Press "Enter" to skip to content

California high school teen, 15, ‘hacked computer and boosted his grades’

A high school student may face legal action after he hacked into his school’s computer system and changed his grades for the better while changing other pupils’ for the worse.  

The student, 15, is accused of tricking teachers at the school into giving him their login information which allowed him to access records.  

The name of the school hasn’t been officially announced but it is thought to be Encore Junior/Senior High School for the Arts in downtown Riverside, California.

Riverside police’s Economic Crimes Detective Brian Money said the student has been accused of changing his own grades but may not have been caught if he hadn’t also allegedly changed others and wrote notes about the pupils, including one who he said ‘Sleeps in class’.

These students are said to have reported the changed to their school record to administrators and the 15-year-old, who cannot be named, was eventually caught.  

Money sent a juvenile court petition to the Riverside County Probation Department, asking the boy to be charged with computer intrusion.  

He added that the boy’s alleged ruse, known as ‘spearphishing,’ is increasingly common. 

The student is believed to have created an email account that made it appear that his emails were coming from a high-ranking member of the school’s administration. 

He is alleged to have then contacted teachers and requested four of their usernames and passwords for school computers.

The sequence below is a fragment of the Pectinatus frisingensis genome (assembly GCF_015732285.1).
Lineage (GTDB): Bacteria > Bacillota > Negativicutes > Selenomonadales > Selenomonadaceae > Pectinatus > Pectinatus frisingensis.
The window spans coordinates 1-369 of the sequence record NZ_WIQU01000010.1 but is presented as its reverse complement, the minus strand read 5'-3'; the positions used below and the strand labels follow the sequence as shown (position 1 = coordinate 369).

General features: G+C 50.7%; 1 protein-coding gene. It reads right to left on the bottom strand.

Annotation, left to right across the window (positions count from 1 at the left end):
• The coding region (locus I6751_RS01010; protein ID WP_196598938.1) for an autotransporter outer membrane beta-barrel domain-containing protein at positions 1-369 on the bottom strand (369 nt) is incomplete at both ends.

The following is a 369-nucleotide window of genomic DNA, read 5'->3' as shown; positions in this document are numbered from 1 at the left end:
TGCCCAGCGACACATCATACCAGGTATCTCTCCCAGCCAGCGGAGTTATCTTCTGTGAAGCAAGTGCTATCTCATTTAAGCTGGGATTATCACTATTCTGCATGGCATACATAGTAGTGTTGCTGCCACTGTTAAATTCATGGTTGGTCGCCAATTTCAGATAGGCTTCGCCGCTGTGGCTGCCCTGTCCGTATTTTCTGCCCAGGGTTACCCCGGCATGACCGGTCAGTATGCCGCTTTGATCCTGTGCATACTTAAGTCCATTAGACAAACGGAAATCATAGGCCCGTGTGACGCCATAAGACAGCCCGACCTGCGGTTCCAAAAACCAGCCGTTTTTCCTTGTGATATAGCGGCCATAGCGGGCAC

The teachers reportedly fell for the ruse and gave their information to the hacker.

Detective Money said had the recipients clicked on the administrator’s name, they would have seen that the extension did not come from a school account.   

He added that he has investigated several similar cases in which municipal governments were victimized. 

The criminal, posing as a vendor or employee, sends victims emails containing an invoice or a request to wire money to an account.

‘They just send the money out. Once the money is in that bank, it’s as good as gone,’ Money said.

The detective estimated that 90 per cent of spearphishing victims could have avoided trouble with one simple step.

Money added: ‘If they are asking for any sort of information — username and password — go low tech. Pick up the phone and ask about it.

 ‘You have to be a little more savvy than just blindly sending people information.’

Be First to Comment

Leave a Reply

Your email address will not be published. Required fields are marked *